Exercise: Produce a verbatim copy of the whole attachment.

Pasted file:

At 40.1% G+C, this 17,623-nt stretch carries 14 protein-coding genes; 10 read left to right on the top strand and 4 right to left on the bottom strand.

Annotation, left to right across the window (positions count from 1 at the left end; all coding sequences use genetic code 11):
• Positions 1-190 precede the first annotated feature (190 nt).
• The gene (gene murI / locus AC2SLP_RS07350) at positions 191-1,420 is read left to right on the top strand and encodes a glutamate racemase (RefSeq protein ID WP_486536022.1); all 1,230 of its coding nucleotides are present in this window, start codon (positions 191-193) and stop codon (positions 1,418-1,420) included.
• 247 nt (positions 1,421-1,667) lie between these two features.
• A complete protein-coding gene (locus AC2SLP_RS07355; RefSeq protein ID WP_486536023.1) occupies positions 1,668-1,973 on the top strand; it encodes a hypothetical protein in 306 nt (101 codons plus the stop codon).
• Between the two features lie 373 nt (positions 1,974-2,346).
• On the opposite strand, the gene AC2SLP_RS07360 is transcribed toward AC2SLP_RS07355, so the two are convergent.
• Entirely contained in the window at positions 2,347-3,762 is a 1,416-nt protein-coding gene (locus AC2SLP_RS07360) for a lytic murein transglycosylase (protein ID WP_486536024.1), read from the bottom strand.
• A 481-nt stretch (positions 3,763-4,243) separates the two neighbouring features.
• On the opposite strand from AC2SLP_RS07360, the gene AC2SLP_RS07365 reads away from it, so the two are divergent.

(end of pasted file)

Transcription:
At 40.1% G+C, this 17,623-nt stretch carries 14 protein-coding genes; 10 read left to right on the top strand and 4 right to left on the bottom strand.

Annotation, left to right across the window (positions count from 1 at the left end; all coding sequences use genetic code 11):
• Positions 1-190 precede the first annotated feature (190 nt).
• The gene (gene murI / locus AC2SLP_RS07350) at positions 191-1,420 is read left to right on the top strand and encodes a glutamate racemase (RefSeq protein ID WP_486536022.1); all 1,230 of its coding nucleotides are present in this window, start codon (positions 191-193) and stop codon (positions 1,418-1,420) included.
• 247 nt (positions 1,421-1,667) lie between these two features.
• A complete protein-coding gene (locus AC2SLP_RS07355; RefSeq protein ID WP_486536023.1) occupies positions 1,668-1,973 on the top strand; it encodes a hypothetical protein in 306 nt (101 codons plus the stop codon).
• Between the two features lie 373 nt (positions 1,974-2,346).
• On the opposite strand, the gene AC2SLP_RS07360 is transcribed toward AC2SLP_RS07355, so the two are convergent.
• Entirely contained in the window at positions 2,347-3,762 is a 1,416-nt protein-coding gene (locus AC2SLP_RS07360) for a lytic murein transglycosylase (protein ID WP_486536024.1), read from the bottom strand.
• A 481-nt stretch (positions 3,763-4,243) separates the two neighbouring features.
• On the opposite strand from AC2SLP_RS07360, the gene AC2SLP_RS07365 reads away from it, so the two are divergent.